School Closings Today's Paper Obits Today's Photos Food Opinion: Bleepin’ ’bout my generation Weather NWADG Redesign Puzzles NWA Basketball 2018
ADVERTISEMENT
ADVERTISEMENT

Turkish President Recep Tayyip Erdogan on Tuesday vowed to boycott iPhones in a demonstration of defiance as the U.S. held firm to its demand that Turkey release an American pastor. Turkish executives, meanwhile, called for action to bolster the nation's sinking currency.

Turkey later took a more concrete step against the U.S., announcing today that it plans to impose extra tariffs on imports of products including rice, vehicles, alcohol, coal and cosmetics.

Vice President Fuat Oktay said on Twitter that the tariffs on certain products were increased "within the framework of the principle of reciprocity in retaliation for the conscious economic attacks by the United States."

In remarks Tuesday, Erdogan said the nation of 80 million people would stop buying American electronics, arguing that the U.S. has mounted an "explicit economic attack" against Turkey. The lira lost a quarter of its value this month as President Donald Trump doubled tariffs on Turkish steel and aluminum imports and imposed sanctions on two ministers in the dispute between the two countries.

The lira rebounded Tuesday as Turks sold dollars.

"There is a cost for those who are plotting the operation" against Turkey, Erdogan said in a Tuesday speech in Ankara, without specifying when a boycott would start or how it would be enforced. Singling out the iPhone, he suggested that Turks buy Samsung Electronics or locally made Vestel Venus smartphones instead.

The comments by the Turkish leader were particularly notable given that he and several of his top ministers are frequently seen with iPhones. In mid-2016, as he fended off an attempted coup, Erdogan used FaceTime to call for his supporters to take to the streets.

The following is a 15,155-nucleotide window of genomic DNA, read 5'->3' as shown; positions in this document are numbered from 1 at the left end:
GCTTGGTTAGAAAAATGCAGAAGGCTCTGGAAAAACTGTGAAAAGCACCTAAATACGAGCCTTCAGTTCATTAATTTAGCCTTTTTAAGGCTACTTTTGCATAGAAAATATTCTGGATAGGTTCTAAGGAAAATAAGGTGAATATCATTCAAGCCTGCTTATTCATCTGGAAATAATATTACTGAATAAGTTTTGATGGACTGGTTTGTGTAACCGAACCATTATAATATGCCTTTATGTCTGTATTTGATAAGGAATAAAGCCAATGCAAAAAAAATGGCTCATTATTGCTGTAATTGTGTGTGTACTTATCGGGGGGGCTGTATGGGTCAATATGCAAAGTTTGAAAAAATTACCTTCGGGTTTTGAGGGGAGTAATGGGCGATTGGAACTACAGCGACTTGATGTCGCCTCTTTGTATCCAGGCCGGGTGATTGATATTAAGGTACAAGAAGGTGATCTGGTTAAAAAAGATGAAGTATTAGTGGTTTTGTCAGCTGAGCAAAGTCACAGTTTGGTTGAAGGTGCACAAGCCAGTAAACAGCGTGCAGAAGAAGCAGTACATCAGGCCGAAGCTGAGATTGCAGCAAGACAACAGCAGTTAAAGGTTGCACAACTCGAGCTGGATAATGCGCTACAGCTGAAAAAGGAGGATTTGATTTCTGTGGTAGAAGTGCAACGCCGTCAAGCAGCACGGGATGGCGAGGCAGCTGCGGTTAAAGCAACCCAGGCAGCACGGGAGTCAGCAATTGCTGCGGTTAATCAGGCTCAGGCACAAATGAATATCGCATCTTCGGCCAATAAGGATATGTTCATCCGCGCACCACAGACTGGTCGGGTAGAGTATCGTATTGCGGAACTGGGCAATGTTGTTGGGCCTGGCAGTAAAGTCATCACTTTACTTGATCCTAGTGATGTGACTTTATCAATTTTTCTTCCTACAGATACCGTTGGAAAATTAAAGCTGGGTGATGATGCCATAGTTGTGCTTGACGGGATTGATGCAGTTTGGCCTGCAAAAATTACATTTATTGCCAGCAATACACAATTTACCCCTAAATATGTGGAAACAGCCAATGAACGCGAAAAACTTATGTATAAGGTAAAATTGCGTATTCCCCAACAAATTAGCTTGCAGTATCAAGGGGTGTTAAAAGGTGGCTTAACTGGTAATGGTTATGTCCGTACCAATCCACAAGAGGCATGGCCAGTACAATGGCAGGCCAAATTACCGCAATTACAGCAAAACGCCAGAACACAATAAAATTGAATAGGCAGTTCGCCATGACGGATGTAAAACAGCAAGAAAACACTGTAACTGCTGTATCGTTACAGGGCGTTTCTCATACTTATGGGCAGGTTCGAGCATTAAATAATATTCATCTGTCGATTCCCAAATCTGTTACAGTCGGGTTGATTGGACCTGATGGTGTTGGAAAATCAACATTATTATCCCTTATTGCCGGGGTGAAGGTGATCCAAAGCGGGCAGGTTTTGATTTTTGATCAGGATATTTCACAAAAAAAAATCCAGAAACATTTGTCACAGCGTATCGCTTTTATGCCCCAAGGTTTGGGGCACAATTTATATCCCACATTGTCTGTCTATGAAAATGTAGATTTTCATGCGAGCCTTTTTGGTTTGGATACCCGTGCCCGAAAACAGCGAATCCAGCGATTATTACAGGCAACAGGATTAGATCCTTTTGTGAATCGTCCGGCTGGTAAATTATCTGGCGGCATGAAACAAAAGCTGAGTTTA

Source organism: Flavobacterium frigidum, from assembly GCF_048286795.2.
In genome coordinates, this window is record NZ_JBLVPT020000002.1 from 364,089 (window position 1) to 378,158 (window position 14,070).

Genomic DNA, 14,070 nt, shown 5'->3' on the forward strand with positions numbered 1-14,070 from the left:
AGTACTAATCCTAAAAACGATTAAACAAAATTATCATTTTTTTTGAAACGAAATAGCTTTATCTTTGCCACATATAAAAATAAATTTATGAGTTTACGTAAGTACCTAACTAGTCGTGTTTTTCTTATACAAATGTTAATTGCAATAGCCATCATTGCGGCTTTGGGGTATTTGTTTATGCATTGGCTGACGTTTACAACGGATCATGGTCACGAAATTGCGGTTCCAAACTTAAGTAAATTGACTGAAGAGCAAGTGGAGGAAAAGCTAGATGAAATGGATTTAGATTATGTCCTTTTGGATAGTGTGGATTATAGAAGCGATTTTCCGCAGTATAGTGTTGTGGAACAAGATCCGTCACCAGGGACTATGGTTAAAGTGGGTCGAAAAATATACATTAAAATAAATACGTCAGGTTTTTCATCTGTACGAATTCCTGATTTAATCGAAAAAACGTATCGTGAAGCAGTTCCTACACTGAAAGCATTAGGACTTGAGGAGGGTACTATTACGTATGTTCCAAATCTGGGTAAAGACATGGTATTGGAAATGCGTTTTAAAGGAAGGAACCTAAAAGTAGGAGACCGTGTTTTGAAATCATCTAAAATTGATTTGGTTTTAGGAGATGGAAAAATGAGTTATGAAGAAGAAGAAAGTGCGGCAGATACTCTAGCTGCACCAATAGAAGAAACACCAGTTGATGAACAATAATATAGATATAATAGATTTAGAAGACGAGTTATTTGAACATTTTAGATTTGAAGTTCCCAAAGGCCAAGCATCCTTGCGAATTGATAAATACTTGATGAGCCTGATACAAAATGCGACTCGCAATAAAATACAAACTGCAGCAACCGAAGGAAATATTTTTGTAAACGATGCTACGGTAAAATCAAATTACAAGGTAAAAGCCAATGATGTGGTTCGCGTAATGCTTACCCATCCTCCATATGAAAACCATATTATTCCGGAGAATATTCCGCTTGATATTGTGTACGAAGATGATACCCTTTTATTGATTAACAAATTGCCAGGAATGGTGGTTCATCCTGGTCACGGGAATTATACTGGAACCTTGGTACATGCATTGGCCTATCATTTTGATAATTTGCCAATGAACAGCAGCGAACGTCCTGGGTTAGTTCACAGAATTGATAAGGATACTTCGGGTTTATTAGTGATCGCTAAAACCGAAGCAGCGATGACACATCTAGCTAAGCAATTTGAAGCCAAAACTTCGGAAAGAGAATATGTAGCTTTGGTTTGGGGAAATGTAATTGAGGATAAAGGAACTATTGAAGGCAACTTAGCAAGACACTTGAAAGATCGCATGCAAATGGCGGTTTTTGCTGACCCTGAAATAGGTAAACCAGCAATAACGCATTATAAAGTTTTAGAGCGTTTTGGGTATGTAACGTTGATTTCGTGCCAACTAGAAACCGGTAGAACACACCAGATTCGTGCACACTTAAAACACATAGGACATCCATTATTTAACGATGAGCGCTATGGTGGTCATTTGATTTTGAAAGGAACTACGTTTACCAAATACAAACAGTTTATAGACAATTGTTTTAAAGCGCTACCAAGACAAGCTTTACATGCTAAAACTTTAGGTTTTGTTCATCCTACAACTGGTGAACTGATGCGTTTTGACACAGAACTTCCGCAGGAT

While even a widespread Turkish boycott would do little to dent U.S. economic interests, Erdogan's comments reflect his refusal to give in to market turmoil that has pushed borrowing costs to record highs and threatens to push the nation into a financial crisis.

Erdogan's boycott call is reminiscent of the decision by Russian President Vladimir Putin to ban food imports from countries that slapped sanctions on his country in 2014 after its annexation of Crimea. The difference is that unlike Russia, the U.S. and Turkey are NATO members. Erdogan warned that the U.S. is putting decades-old alliances at risk and pushing Turkey to seek allies elsewhere.

While diplomatic tensions rage, the currency rallied for the first time in a week as Turks cashed in dollar savings to take advantage of the slump in the local currency. Speculation is also growing that Turkish policymakers will heed calls from corporate and banking executives to raise interest rates to stem the rout. The lira jumped 5.9 percent to 6.5028 per dollar by Tuesday evening in Istanbul.

Bonds also recovered, with the yield on 10-year notes falling 132 basis points to 21.37 percent. The cost of insuring the nation's debt against default fell from 10-year highs.

Finance Minister Berat Albayrak, attending a conference in Ankara alongside Erdogan, said the dollar is no longer a "trustworthy" currency and is instead being used as a tool for political punishment.